A former French boxing champion has been convicted in Paris over an assault on a police officer at an anti-government “yellow vest” protest.
Christophe Dettinger was given 30 months, 18 of them suspended. He will be able to serve the 12 months in what is termed “semi-liberty”.
He was filmed on 5 January throwing punches in a widely-shared clip.
The protests began in mid-November over fuel taxes but broadened into a revolt against President Emmanuel Macron.
Reports from the courtroom suggested Dettinger’s supporters were happy with the sentence. He could have been jailed for seven years.
French media say “semi-liberty” means Dettinger will serve night times in prison and be at liberty during the day.
His case, and the yellow vest movement, have divided the country.
The 37-year-old handed himself into police custody two days after the alleged incident.
Following his arrest, more than €114,000 (£102,000) was raised in a fundraiser for the former boxer. Thousands left comments in support, including some opposition politicians.
The page was then removed after sharp criticism that it condoned violence against police.
Dettinger, a father-of-three, had been working as a public servant in the south of the city before the incident.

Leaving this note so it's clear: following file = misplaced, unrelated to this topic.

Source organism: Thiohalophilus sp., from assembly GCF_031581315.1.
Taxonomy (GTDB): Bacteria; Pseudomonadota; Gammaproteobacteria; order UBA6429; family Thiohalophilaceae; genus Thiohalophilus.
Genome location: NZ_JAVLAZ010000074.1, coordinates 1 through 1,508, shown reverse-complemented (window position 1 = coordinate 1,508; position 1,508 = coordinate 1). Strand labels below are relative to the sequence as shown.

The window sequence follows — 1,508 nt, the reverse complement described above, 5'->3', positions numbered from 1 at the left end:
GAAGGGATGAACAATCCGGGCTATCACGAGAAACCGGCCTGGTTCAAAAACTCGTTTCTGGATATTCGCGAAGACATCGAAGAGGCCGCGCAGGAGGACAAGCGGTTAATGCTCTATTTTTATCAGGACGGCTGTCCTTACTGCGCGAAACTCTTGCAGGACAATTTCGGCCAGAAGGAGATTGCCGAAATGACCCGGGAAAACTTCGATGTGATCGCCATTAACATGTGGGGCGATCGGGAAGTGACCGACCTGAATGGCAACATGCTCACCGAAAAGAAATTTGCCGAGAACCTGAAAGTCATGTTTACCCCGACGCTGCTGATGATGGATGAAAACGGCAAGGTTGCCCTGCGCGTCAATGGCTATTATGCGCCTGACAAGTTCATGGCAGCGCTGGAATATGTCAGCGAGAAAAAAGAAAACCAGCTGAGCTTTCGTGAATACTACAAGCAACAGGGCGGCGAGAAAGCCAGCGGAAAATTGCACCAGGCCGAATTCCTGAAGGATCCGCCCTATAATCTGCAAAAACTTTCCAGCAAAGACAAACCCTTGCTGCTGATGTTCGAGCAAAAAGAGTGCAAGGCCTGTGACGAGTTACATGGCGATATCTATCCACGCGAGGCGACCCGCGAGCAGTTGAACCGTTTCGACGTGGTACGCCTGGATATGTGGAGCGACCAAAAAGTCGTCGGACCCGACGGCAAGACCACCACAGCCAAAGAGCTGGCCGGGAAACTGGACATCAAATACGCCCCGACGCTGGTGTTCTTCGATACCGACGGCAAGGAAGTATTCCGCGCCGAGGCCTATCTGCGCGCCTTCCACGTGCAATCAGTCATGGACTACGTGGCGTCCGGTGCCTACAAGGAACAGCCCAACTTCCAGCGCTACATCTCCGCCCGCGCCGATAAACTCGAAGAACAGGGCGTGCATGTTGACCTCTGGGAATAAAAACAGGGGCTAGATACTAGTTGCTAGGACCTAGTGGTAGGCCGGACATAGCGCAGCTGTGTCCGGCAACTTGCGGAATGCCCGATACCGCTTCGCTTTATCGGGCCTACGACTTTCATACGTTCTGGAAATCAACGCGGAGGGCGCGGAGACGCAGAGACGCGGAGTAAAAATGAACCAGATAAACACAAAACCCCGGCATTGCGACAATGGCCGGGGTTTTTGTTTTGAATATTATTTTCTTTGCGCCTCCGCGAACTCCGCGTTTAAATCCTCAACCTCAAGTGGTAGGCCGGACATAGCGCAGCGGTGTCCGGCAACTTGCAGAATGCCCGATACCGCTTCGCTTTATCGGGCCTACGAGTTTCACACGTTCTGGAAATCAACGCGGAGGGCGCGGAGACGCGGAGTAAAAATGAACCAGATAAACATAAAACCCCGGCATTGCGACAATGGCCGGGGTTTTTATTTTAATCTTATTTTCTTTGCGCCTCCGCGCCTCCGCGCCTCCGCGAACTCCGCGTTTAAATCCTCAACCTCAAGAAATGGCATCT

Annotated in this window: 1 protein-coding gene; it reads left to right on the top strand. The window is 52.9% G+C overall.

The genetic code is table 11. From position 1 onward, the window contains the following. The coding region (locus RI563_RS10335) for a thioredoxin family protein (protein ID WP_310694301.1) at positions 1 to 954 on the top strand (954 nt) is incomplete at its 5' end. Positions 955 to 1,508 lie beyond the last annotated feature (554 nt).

Before handing himself in to police last month, Dettinger posted a video of himself on YouTube explaining his actions.
In it, he described himself as an “ordinary citizen” who had “reacted wrongly” in anger after witnessing police using tear-gas and flash-ball (rubber bullet) rounds against protesters.
Another protester, Gwenaelle Antinori Le Joncour, spoke as a witness in Dettinger’s defence in the one-day trial on Wednesday.
“It was seeing a woman of forty-seven kilos being hit and seeing my oldest son being hit that he couldn’t stand, because there was too much violence,” she said in court.
The number of gilets jaunes (yellow vest) protesters taking to French streets has been gradually falling – but tens of thousands are still turning out weekly to demonstrate across France.
Their protests have often turned violent, causing damage – including to some of Paris’ most famous monuments.
Hundreds of injuries and a number of deaths have also been linked to the demonstrations.
Almost 1,800 people have been sentenced in court so far, mostly with destruction of public property and attacks on the police, AFP reports.
Another 1,400 more protestors are still awaiting trial, Prime Minister Edouard Philippe said on Tuesday.
Eric Drouet, one of the group’s leading figures, is due to appear in court in Paris on Friday on charges of illegally organising a demonstration.